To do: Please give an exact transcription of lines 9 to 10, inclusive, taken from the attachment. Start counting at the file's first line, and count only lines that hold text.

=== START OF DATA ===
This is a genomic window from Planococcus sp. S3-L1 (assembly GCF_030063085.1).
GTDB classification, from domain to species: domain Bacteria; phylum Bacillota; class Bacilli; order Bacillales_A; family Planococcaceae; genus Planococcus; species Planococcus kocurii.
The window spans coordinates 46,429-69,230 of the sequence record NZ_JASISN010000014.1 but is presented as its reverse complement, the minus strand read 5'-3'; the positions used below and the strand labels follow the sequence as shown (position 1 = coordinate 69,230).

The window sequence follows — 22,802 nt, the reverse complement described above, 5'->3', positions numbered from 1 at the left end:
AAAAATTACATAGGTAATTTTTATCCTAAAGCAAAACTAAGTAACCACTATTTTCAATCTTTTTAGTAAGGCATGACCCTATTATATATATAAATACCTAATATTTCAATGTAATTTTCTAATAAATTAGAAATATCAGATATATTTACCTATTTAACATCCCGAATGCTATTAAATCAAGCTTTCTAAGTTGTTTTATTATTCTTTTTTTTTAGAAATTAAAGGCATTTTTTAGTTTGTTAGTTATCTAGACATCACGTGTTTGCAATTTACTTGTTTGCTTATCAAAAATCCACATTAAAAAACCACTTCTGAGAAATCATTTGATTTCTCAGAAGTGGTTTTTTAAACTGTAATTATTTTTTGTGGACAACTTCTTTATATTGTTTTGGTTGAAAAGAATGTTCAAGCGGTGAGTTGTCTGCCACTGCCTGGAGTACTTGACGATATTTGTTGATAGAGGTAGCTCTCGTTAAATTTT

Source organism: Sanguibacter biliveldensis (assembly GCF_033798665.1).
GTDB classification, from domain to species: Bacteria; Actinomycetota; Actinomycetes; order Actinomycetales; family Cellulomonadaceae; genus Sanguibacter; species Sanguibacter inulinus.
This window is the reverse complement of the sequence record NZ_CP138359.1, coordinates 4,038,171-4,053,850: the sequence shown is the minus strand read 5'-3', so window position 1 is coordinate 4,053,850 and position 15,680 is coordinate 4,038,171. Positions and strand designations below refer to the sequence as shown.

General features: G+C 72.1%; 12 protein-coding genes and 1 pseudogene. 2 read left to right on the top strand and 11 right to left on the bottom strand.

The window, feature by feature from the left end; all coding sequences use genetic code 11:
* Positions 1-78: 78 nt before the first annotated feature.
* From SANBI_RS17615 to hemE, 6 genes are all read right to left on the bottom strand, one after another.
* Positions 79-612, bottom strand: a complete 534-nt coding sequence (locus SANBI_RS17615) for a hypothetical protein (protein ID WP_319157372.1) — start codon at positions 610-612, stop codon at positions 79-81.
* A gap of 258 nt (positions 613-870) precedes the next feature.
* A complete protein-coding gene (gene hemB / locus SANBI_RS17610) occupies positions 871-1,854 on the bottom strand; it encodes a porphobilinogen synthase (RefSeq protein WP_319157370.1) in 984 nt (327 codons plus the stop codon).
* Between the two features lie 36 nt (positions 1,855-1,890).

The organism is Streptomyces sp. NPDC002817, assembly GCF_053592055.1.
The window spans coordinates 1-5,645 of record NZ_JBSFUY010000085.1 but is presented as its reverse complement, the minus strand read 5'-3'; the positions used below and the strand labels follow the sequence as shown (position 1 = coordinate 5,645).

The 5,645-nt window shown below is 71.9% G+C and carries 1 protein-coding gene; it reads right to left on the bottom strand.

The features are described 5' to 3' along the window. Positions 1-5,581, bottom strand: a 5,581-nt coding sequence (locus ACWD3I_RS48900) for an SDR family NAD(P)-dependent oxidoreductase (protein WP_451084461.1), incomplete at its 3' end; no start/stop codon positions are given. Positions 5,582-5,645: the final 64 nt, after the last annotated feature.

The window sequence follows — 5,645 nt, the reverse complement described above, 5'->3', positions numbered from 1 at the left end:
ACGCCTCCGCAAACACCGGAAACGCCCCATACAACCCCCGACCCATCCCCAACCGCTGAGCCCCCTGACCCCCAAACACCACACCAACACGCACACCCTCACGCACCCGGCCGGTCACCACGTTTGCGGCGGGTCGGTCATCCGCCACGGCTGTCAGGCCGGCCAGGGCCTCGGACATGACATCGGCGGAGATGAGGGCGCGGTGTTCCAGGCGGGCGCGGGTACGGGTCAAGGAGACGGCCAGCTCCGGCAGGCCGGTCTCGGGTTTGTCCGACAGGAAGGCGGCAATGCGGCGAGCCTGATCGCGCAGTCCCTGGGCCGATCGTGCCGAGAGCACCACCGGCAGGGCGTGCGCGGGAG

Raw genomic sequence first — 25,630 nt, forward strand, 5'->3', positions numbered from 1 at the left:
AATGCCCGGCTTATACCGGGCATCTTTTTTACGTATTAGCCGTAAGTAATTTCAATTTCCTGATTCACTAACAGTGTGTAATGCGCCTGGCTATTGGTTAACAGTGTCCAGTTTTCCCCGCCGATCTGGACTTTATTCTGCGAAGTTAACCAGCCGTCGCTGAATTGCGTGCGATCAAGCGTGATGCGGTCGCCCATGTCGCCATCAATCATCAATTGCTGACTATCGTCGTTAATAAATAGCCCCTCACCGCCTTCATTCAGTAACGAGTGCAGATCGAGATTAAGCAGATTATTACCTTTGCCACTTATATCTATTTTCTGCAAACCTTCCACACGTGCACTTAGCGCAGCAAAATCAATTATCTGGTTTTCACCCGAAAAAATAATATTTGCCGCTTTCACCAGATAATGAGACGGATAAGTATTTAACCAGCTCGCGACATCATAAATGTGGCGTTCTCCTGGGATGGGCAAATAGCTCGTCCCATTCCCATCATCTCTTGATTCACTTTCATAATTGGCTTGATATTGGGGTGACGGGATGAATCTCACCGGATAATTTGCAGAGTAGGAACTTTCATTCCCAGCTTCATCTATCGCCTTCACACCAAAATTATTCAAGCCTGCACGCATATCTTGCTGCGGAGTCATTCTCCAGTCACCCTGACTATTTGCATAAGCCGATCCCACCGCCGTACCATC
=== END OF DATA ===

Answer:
General features: G+C 72.1%; 12 protein-coding genes and 1 pseudogene. 2 read left to right on the top strand and 11 right to left on the bottom strand.

The window, feature by feature from the left end; all coding sequences use genetic code 11: